Although there are hundreds of students in the various band and orchestra programs, Frank’s jazz ensemble combines standard instrumentation: five saxes, four trombones, five trumpets and a rhythm section, totaling 18 to 22 at any given time. Admission into the group is by audition only, a competitive process and one that ensures quality.
About 10 years ago, Frank’s love of jazz took him beyond West Genesee when he stepped up to the OCC jazz director position, which he saw as an opportunity to expand his teaching and reach a new group of students. In 2003, he was given another chance to reach even more students when Frank Malfitano, producer of the Syracuse M&T Jazz Fest, invited him to become the educational program director of the festival, allowing Frank to plan clinics and workshops during which high school students could meet and work with jazz professionals.
“I’d long been aware of Steve for many years as one of Central New York’s top jazz educators,” Malfitano says. “What he has contributed to West Genesee is both immeasurable and unfathomable. Since he’s worked with the festival, he’s taken its education program to unprecedented levels and heights, earning it international recognition on four separate occasions. In short, he’s simply an astounding educator and administrator. And as a collaborator, he’s second to none.”
Frank helped place students in direct contact with musicians including jazz guitarist Mike Stern and sax player James Carter, who he notes as one of his favorites. “He got together with a Hammond B3 guy and they just jammed after their sessions,” Frank says. “People trickled in and it was some of the most amazing music I’ve ever heard and everybody in that entire place was just mesmerized.”
With eight to 12 clinicians any given Jazz Fest, there have been too many great moments and memories for Frank to name; still each clinic had a dual purpose. Not only did he get to share in the magic with those present, but he got to take the experience back to his students at West Genesee.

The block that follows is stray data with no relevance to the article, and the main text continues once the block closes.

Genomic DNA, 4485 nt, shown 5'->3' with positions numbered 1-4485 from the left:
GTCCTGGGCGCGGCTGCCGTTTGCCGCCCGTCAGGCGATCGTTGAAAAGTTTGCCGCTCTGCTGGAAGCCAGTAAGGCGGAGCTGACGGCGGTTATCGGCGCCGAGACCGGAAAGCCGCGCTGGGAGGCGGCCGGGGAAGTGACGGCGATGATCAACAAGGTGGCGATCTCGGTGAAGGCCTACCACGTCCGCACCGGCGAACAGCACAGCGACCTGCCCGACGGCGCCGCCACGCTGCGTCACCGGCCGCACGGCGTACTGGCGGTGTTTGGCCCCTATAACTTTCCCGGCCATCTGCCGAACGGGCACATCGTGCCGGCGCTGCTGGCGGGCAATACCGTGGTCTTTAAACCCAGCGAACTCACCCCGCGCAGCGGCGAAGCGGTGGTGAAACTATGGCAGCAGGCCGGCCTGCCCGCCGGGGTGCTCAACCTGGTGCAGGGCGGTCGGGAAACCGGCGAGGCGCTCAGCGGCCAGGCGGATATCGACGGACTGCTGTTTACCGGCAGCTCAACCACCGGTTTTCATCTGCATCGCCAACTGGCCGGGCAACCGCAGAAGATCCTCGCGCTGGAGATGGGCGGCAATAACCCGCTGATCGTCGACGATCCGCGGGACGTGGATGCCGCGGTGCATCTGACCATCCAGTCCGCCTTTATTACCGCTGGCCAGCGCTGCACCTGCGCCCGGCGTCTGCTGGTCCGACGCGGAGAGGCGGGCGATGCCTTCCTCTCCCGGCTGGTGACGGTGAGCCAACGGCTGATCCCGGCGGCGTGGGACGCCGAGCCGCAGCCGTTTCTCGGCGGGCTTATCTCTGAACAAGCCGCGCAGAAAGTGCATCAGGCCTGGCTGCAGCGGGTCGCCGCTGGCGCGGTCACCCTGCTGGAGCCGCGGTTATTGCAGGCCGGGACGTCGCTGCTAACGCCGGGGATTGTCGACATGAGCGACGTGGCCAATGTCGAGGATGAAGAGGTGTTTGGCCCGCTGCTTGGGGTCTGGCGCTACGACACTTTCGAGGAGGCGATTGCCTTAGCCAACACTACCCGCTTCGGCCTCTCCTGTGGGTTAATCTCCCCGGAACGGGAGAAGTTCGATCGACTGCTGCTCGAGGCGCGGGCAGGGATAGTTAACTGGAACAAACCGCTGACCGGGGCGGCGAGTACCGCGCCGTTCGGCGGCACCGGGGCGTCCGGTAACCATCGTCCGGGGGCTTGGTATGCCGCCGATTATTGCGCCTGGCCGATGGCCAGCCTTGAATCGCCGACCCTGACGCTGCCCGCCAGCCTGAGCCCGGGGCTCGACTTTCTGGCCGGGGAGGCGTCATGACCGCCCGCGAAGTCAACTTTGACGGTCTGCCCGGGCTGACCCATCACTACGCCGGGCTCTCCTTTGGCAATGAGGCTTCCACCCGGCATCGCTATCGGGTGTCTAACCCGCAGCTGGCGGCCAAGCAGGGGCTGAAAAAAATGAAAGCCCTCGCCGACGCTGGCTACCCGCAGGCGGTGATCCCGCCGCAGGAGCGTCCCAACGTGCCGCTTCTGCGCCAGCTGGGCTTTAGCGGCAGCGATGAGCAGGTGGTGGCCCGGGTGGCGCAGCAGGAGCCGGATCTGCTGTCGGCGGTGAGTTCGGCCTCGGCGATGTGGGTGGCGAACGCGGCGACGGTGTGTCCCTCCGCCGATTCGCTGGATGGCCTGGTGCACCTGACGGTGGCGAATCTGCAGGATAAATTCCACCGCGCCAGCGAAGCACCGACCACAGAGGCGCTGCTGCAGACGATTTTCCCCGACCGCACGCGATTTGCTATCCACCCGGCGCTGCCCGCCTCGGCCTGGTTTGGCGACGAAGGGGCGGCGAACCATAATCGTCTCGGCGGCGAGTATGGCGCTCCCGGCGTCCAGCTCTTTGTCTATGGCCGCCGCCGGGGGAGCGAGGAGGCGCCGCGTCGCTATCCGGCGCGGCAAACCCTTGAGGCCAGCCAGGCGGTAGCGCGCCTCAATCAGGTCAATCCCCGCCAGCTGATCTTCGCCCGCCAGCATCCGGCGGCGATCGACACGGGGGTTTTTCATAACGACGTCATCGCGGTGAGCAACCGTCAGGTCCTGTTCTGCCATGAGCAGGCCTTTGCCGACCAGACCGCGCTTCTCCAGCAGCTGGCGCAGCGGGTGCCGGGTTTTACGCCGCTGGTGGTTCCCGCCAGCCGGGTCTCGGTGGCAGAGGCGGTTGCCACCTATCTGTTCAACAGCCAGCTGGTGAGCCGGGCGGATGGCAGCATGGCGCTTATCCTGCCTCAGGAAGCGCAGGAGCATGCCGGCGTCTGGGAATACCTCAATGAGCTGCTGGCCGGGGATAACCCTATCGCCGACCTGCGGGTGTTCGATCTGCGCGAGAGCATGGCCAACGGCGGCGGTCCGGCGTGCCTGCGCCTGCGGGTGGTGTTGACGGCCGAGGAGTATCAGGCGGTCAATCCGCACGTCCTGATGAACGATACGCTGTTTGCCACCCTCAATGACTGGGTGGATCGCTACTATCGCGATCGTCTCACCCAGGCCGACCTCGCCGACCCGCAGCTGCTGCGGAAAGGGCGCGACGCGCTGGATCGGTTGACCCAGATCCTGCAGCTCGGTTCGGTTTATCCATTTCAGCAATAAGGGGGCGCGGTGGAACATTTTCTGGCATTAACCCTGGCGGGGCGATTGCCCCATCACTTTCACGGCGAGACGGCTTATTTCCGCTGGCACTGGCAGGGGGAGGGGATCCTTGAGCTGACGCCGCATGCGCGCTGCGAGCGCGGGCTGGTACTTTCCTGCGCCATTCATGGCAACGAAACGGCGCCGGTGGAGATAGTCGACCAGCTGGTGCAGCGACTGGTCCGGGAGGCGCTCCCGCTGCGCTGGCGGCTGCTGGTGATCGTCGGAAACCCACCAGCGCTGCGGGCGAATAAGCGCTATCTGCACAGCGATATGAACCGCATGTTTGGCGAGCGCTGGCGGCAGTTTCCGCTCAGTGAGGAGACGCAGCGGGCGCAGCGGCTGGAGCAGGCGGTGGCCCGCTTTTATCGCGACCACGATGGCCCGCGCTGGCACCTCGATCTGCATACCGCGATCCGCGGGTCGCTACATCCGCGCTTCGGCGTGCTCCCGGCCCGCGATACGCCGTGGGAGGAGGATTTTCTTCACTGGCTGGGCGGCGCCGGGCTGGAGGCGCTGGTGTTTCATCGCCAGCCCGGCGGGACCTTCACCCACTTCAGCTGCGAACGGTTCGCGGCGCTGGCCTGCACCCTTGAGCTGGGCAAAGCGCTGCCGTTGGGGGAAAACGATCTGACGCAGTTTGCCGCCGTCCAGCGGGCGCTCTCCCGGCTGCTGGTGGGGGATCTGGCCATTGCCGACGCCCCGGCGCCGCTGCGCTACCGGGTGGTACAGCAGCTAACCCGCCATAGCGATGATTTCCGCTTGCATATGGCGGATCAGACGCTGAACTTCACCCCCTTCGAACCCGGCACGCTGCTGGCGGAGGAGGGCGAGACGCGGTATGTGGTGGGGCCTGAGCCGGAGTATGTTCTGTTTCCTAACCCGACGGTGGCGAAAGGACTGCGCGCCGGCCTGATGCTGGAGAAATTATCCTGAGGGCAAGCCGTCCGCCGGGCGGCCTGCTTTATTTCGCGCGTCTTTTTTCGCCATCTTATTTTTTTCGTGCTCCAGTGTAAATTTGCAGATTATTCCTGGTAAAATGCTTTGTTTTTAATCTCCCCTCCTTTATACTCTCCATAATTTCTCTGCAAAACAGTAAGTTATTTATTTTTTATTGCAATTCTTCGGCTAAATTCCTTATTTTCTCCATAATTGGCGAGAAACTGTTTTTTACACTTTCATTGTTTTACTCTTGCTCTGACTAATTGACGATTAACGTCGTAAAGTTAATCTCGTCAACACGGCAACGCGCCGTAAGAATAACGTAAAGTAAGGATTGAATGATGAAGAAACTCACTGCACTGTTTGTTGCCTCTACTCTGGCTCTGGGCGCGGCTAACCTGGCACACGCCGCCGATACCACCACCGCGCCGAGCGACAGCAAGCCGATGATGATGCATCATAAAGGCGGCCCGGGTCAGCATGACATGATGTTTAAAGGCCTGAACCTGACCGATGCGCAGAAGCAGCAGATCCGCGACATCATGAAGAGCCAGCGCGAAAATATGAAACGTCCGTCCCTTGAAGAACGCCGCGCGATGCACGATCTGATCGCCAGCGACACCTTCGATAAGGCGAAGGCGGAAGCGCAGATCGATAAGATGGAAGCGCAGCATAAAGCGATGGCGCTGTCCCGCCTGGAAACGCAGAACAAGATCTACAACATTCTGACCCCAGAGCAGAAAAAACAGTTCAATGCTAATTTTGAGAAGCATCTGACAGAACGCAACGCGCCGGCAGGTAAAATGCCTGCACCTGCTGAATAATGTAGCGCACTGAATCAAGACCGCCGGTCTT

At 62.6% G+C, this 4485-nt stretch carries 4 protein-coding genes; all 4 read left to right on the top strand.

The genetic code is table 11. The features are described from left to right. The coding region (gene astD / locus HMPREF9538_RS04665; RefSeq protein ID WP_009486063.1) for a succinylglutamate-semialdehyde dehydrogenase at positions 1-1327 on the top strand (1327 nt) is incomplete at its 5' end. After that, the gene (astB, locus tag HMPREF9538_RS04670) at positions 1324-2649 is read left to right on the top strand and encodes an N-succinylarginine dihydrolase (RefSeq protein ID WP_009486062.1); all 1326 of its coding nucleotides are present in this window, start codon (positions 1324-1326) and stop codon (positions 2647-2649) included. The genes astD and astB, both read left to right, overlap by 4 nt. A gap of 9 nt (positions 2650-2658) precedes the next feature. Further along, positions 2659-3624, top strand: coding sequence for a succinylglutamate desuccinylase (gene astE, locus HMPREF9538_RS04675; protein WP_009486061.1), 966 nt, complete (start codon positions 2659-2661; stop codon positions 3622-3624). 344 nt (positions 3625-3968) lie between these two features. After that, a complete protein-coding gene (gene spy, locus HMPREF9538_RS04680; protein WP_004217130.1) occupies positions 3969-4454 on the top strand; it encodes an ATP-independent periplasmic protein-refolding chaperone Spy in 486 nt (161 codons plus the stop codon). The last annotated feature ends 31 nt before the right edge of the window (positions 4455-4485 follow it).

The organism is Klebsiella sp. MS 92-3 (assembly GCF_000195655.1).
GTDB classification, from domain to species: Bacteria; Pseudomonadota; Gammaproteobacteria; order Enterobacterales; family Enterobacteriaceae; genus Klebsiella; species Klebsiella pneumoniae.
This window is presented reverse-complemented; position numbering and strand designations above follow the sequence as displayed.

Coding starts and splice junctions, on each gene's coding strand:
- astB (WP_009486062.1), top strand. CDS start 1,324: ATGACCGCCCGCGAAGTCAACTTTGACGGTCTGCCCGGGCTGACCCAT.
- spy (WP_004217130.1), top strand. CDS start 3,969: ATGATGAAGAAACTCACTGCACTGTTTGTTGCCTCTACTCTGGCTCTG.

“For me it’s incredibly rejuvenating to see and hear music live in person, get to see the artist working, get to hear them talk,” he says. “It’s things that I know, but I’ve forgotten about or things that I’ve always known, but didn’t realize that I wasn’t emphasizing. They’re reminders. It refreshes me so I’m ready to come back and elevate my groups and my teaching to a new level.”
Frank leaves West Genesee
with mixed emotions, but overall excitement for future opportunities,
namely more time to spend playing his trombone. While during peak season
as band director, he would teach 10 lessons five days a week, with
additional rehearsals two mornings each week and
various ensemble rehearsals at OCC and West Genesee at night. Freedom from the many 12hour days will be appreciated.
“Playing is part of who I am,” he says. “I have to get back to that. I was born a musician and to not have that is like not having an arm or a leg. I’ve got to get that back.”
Although Frank has no gigs or groups lined up for audition, he hopes to start playing around town as soon as he’s prepared his chops. He also plans to continue working at OCC and for Jazz Fest, which Malfitano confirmed. “He has a job for life,” Malfitano says. “I’m richer for knowing him and so is every kid he’s ever taught.”